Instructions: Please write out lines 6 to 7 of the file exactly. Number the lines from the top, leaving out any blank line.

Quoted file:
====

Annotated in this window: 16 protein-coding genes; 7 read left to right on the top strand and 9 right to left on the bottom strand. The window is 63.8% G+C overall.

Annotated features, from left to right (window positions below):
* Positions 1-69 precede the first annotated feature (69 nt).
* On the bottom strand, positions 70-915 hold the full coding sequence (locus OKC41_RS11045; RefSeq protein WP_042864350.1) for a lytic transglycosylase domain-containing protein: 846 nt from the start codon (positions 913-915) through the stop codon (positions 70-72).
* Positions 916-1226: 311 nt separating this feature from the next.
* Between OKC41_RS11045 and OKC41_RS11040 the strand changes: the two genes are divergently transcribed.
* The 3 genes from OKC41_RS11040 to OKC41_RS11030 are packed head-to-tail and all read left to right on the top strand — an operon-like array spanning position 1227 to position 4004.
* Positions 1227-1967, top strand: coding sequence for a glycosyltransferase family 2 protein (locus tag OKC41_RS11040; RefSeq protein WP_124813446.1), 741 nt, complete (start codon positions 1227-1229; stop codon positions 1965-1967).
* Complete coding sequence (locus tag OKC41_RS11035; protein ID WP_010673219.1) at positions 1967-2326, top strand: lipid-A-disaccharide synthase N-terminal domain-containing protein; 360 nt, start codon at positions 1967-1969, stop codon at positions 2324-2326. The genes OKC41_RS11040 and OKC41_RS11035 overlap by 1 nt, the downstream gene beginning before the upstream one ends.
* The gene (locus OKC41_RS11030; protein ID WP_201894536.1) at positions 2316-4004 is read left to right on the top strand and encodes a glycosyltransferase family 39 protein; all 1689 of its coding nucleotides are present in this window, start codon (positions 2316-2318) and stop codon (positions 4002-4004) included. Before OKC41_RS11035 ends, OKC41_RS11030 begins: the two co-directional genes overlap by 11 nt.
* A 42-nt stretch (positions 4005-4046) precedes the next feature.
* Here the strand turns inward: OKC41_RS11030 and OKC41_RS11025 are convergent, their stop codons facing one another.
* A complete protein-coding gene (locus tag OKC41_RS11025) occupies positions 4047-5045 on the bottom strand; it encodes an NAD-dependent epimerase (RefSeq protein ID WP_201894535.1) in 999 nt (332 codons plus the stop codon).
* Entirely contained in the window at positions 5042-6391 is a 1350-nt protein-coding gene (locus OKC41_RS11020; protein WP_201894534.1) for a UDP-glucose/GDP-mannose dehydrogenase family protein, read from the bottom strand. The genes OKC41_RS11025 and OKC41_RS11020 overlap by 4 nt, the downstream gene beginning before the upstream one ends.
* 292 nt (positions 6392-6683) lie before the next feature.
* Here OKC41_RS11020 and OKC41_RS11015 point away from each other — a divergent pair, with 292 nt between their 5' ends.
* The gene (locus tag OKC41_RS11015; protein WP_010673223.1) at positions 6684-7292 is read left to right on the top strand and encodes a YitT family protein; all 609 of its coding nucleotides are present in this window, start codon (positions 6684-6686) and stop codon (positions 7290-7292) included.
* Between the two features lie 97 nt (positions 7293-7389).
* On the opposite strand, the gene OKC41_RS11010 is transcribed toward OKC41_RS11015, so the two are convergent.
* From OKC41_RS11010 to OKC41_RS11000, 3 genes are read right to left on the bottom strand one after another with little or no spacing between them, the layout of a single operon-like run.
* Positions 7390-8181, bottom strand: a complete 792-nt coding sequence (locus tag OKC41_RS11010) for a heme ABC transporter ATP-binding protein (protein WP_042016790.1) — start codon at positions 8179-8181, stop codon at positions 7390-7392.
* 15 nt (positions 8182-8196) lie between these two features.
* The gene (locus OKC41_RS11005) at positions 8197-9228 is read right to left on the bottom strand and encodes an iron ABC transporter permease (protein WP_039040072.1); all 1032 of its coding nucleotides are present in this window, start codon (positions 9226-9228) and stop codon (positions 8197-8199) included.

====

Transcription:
* Between OKC41_RS11045 and OKC41_RS11040 the strand changes: the two genes are divergently transcribed.
* The 3 genes from OKC41_RS11040 to OKC41_RS11030 are packed head-to-tail and all read left to right on the top strand — an operon-like array spanning position 1227 to position 4004.